Jump to content

I don't "get" modes


Recommended Posts

  • Moderators
as a rock player, I don't find the major/ionian scale particularly friendly as a shape or pattern. The shape that falls under my fingers most comfortably and not surprisingly is the good old minor or major pentatonic scale.



Of course the logic of this statement falls apart when we consider that every fingering pattern is the major / ionian mode (and every other mode at the same time.) I always thought it a bit of a shame that so many guitarists chose to play things certain ways dependent on ease of fingering. If we only practice the easy fingerings we'll never develop our hands. A more beneficial approach is to learn to play every line / chord in every position, some positions will of course be more technically challenging but by over-coming these challenges our technical chops improve in the process.

Link to comment
Share on other sites

  • Replies 62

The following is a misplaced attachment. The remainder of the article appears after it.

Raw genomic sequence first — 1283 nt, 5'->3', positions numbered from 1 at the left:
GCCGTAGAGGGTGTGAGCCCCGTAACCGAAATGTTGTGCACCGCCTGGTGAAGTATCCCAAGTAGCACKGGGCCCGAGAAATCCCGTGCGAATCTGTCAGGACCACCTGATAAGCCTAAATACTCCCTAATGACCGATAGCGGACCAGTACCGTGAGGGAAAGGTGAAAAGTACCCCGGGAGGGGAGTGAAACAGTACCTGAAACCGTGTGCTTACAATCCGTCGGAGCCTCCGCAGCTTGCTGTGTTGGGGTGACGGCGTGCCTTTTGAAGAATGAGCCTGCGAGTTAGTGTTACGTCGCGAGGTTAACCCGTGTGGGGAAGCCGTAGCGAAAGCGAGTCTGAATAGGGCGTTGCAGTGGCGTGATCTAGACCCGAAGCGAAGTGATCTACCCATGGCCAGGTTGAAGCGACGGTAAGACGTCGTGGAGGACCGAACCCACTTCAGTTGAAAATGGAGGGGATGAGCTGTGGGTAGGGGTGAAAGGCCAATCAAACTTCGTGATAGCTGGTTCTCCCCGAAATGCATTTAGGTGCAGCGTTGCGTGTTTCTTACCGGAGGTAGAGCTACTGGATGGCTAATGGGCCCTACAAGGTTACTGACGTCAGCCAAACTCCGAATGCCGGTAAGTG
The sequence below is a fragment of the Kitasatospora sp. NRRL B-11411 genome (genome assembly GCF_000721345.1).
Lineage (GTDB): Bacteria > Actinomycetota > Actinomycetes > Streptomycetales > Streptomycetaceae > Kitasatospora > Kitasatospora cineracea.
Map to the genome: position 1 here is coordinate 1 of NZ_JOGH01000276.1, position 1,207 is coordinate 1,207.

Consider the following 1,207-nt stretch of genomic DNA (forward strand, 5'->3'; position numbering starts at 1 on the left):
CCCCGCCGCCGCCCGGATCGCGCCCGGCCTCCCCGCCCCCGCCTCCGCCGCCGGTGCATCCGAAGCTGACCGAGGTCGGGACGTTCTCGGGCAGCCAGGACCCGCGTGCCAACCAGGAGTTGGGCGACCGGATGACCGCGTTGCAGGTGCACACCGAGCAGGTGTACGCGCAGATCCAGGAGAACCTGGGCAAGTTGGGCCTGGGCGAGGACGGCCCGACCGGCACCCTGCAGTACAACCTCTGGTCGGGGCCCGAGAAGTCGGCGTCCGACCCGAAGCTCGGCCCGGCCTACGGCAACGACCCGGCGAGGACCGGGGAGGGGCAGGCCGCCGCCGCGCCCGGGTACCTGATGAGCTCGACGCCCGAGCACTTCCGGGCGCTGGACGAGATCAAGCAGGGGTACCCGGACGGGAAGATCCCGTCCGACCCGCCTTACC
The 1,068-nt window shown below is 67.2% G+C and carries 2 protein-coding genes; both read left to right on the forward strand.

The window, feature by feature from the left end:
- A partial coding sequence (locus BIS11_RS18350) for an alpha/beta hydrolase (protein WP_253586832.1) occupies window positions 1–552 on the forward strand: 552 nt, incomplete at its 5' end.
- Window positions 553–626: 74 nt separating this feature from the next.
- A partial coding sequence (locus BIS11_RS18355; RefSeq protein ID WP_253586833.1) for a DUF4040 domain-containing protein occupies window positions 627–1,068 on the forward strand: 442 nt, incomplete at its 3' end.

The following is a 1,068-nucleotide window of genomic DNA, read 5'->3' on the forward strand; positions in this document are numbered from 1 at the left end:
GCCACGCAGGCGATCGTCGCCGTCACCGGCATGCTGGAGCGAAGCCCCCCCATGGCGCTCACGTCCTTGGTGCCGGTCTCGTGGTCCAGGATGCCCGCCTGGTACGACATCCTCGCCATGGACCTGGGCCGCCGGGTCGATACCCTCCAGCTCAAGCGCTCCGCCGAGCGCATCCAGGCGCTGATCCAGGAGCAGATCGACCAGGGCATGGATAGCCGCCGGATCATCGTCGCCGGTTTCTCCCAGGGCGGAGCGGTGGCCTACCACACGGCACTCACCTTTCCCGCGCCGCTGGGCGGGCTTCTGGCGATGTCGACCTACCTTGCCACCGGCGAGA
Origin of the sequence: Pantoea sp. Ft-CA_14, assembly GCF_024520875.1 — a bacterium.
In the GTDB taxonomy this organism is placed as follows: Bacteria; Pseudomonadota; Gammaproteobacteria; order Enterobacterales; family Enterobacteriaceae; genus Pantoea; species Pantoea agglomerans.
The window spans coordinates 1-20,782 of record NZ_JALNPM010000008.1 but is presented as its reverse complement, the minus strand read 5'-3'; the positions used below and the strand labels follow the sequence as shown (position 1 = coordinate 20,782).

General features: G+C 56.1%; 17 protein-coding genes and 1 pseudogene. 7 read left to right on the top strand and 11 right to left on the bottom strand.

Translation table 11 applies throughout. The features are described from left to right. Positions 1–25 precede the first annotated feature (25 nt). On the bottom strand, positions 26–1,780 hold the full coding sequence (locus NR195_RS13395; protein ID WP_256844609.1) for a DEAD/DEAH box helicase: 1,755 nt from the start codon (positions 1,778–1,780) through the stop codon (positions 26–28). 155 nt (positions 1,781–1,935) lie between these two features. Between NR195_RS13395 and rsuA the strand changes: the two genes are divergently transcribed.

• Created
  • Last Reply

Top Posters In This Topic

  • Moderators
So lets say you've got a D-A-G-C triad chord progresson. If you played your regular D major scale over the whole progression. For the D chord you'd have D ionian, over the A chord you'd have A Mixolydian, and over the G chord you'd have G lydian. But what if you played it over the C chord what mode would you have?



You would not play the D major scale over the Cmaj7 in this progression. One common guideline for borrowed chords is to use the chord scale this is closest (in terms of sharps and flats) to the original key. Most people would choose C Lydian (one sharp) over the Cmaj7 in this progression. A slightly less common but equally usable chord scale would be C Mixolydian (no sharps).

In all cases it's best to let the ear lead your playing and only worry about the theory after the fact as a way to remember how you developed a line.

Link to comment
Share on other sites